It was Felix Sanchez who moved the hearts of the capacity crowd at the Olympic stadium on Monday, as it cheered him as one man, when he wept inconsolably on the podium.
“Tonight I came off the tenth hurdle and I was very tired. I was waiting for someone to pass me but then, with 10 metres to go, I knew no one would and then it got kind of surreal and that is when it got emotional,” said Sanchez, who knelt after the finish, pulled out his grandmother’s photo and put it on the ground before bending to kiss it.
“In Beijing I was not able to defend my title. I had a few injuries and I got the news the morning of the first round that my grandmother had passed away and that really affected me. It was very emotional. I cried all day and I ran terribly,” recalled Sanchez.
“You train so hard and everything has to go right for you to pull it off. When I got on the podium it was as if my grandmother was crying tears of happiness. Crying for all the sacrifices I have made,” said Sanchez as he explained his emotions.
Michel Tinsley of the US who got the silver behind Sanchez in the 400m hurdles said that he knew about the lurking threat. “Felix, with his experience and gold medals, just that experience alone is enough in itself. I grew up watching Felix when I was in high school and ever since I got my first pair of spikes, I wanted to be on this stage,” said Tinsley.
There was immediate inspiration for Luguelin Santos on hearing the national anthem of Dominican Republic during the medal ceremony. “For me it was a great honour and motivation for my race to listen to the national anthem. In 2004, I was at home watching Felix Sanchez race. I asked myself how difficult it would be to be there. So Felix Sanchez has always supported me and he is a great inspiration for me. It is very important to win the silver medal. I always dreamed of being at Olympic Games,” said Santos, who won the 400m metres silver.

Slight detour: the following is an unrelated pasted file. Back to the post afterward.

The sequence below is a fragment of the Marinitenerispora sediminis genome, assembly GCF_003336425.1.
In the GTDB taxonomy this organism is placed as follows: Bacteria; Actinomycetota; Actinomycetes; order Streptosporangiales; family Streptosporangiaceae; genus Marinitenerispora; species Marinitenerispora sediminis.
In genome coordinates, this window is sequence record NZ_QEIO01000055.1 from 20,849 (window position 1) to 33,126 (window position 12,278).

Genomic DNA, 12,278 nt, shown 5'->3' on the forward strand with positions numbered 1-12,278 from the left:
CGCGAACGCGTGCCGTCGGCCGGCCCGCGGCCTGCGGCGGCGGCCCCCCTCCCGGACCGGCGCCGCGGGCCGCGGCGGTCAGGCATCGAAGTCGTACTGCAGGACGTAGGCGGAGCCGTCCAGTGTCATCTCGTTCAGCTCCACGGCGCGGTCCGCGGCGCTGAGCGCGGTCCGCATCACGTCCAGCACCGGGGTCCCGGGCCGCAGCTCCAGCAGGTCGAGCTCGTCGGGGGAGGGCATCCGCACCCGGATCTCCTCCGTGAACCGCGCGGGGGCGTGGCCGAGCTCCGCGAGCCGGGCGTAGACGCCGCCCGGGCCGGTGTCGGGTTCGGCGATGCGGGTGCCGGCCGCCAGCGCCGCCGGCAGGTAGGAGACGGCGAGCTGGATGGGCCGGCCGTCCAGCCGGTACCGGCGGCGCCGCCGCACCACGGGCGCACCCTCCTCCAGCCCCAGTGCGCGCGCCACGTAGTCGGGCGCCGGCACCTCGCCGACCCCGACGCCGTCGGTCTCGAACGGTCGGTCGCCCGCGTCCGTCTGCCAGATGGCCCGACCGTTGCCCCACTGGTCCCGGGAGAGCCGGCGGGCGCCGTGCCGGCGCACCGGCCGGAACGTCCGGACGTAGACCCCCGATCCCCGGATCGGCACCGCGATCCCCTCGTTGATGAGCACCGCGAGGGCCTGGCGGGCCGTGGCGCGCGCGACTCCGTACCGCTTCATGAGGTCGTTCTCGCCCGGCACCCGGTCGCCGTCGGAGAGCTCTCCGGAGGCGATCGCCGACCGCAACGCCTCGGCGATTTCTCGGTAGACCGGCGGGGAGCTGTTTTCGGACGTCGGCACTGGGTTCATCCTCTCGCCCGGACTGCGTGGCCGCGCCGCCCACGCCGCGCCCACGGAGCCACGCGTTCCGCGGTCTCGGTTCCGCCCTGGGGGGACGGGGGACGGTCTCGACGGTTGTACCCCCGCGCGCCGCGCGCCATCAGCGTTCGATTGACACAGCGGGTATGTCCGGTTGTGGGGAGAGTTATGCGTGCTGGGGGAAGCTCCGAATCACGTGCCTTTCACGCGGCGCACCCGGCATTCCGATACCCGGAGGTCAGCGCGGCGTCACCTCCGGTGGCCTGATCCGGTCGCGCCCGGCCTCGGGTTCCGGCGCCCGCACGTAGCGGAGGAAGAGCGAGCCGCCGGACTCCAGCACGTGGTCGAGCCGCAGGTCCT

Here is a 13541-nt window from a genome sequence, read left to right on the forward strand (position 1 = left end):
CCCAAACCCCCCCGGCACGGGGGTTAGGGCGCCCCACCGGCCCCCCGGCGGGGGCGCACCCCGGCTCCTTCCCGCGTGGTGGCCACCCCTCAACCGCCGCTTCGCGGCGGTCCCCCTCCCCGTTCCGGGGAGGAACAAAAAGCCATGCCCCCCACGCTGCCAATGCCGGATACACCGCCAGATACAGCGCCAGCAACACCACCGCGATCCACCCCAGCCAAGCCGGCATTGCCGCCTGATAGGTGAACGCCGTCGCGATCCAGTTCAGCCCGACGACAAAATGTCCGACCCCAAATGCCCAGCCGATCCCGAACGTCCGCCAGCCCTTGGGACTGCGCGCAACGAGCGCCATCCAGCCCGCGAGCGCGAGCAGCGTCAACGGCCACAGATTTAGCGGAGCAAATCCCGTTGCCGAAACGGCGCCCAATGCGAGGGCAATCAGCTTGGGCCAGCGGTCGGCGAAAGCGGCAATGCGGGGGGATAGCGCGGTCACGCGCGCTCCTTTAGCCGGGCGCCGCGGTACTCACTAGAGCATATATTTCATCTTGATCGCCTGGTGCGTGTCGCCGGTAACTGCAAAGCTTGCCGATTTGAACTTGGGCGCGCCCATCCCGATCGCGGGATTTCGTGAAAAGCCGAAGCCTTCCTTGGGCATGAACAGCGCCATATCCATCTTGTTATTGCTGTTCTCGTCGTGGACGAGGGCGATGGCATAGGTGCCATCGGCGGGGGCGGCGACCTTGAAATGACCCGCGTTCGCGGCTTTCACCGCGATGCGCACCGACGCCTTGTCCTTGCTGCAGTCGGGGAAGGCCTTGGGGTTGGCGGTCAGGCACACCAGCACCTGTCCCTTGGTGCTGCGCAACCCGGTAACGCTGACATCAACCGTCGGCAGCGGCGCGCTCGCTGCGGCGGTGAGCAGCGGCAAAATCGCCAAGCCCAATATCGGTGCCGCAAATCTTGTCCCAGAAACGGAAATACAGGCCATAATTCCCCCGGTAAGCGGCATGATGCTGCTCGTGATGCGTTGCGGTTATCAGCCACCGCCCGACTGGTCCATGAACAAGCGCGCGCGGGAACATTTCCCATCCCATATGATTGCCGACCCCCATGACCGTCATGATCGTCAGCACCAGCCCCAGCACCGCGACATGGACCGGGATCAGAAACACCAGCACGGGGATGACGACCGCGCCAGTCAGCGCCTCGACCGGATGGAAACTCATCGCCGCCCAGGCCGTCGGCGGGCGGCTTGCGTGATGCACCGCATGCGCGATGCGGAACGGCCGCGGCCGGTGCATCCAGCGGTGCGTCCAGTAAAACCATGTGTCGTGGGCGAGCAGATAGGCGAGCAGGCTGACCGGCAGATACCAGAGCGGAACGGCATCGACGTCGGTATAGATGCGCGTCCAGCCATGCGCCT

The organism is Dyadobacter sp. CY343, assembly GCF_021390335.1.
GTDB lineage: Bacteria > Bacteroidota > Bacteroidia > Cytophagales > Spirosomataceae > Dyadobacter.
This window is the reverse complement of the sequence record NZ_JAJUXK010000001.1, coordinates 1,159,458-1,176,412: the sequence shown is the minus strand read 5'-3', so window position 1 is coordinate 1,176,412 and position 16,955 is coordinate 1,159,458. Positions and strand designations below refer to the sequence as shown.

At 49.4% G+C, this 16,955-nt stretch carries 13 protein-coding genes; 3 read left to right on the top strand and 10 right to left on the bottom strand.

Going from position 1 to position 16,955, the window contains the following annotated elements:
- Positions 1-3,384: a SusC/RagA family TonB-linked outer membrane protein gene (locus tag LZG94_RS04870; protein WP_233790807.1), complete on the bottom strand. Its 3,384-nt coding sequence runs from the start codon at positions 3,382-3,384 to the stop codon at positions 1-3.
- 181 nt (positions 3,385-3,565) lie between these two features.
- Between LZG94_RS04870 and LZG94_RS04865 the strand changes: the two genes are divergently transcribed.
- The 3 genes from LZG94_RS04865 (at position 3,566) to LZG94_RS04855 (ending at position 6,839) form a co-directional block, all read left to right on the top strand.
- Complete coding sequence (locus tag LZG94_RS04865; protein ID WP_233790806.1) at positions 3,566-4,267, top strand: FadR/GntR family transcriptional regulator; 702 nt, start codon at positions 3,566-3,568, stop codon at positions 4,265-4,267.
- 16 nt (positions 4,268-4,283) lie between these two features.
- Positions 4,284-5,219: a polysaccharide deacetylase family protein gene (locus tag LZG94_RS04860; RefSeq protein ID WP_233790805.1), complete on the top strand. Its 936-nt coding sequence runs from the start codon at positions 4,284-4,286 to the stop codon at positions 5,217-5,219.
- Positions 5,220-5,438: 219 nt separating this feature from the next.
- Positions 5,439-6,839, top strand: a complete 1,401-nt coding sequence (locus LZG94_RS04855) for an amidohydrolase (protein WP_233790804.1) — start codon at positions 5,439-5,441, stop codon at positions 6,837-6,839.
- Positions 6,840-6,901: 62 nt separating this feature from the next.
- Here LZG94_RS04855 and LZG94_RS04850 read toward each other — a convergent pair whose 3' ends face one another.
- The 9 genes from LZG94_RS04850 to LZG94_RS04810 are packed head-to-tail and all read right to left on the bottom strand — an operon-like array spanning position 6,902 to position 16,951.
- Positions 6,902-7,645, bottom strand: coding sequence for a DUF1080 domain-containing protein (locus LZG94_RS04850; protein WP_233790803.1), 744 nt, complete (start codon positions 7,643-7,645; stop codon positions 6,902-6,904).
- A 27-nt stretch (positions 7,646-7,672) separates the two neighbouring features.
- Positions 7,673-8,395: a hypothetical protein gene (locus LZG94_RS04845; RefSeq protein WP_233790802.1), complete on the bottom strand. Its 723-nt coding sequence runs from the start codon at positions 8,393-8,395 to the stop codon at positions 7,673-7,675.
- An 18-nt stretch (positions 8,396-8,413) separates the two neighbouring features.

Teenager Kirani James, the new hero of Grenada, though he had shown his class in becoming the World champion last year, was humble.
“I want to thank God for giving me the ability to come here and compete, and to make my country proud. I want to thank my coach and my whole family. It shows that I am on the right track, and being the right people has helped,” he said.
More than his gold, James was talking about his family and people whom he felt would be having a street party.
James had exchanged his bib with Oscar Pistorius, the ‘Blade Runner’, after the semifinal on Sunday. “It was a spur of the moment thing. Oscar is an inspiration or everyone, regardless of their ability. It was a huge honour to compete against him. He is a great athlete,” said James.
He may be inching closer to Michael Johnson’s Olympic record of 43.49 and the world record of 43.18, but James said that he had great respect for the American hero.